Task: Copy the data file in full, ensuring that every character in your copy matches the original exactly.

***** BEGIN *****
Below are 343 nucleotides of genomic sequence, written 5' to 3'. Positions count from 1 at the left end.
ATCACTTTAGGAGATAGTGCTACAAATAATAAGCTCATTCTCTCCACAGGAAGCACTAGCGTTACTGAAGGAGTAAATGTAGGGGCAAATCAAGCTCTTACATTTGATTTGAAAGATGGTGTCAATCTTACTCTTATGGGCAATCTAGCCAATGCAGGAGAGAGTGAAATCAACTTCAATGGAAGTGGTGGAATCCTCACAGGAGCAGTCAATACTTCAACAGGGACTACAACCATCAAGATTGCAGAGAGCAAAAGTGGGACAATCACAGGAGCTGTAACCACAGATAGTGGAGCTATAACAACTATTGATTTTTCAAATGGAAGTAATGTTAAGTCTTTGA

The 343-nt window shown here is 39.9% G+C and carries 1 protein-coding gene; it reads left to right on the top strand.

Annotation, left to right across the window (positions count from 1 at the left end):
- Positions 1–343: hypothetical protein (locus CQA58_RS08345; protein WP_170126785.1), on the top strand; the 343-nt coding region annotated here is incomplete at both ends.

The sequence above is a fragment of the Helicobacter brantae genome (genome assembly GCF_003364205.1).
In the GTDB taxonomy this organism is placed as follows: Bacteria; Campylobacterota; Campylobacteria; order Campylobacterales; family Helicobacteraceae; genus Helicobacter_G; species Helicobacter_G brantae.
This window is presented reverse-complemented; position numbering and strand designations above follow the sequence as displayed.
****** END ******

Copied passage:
Below are 343 nucleotides of genomic sequence, written 5' to 3'. Positions count from 1 at the left end.
ATCACTTTAGGAGATAGTGCTACAAATAATAAGCTCATTCTCTCCACAGGAAGCACTAGCGTTACTGAAGGAGTAAATGTAGGGGCAAATCAAGCTCTTACATTTGATTTGAAAGATGGTGTCAATCTTACTCTTATGGGCAATCTAGCCAATGCAGGAGAGAGTGAAATCAACTTCAATGGAAGTGGTGGAATCCTCACAGGAGCAGTCAATACTTCAACAGGGACTACAACCATCAAGATTGCAGAGAGCAAAAGTGGGACAATCACAGGAGCTGTAACCACAGATAGTGGAGCTATAACAACTATTGATTTTTCAAATGGAAGTAATGTTAAGTCTTTGA

The 343-nt window shown here is 39.9% G+C and carries 1 protein-coding gene; it reads left to right on the top strand.

Annotation, left to right across the window (positions count from 1 at the left end):
- Positions 1–343: hypothetical protein (locus CQA58_RS08345; protein WP_170126785.1), on the top strand; the 343-nt coding region annotated here is incomplete at both ends.

The sequence above is a fragment of the Helicobacter brantae genome (genome assembly GCF_003364205.1).
In the GTDB taxonomy this organism is placed as follows: Bacteria; Campylobacterota; Campylobacteria; order Campylobacterales; family Helicobacteraceae; genus Helicobacter_G; species Helicobacter_G brantae.
This window is presented reverse-complemented; position numbering and strand designations above follow the sequence as displayed.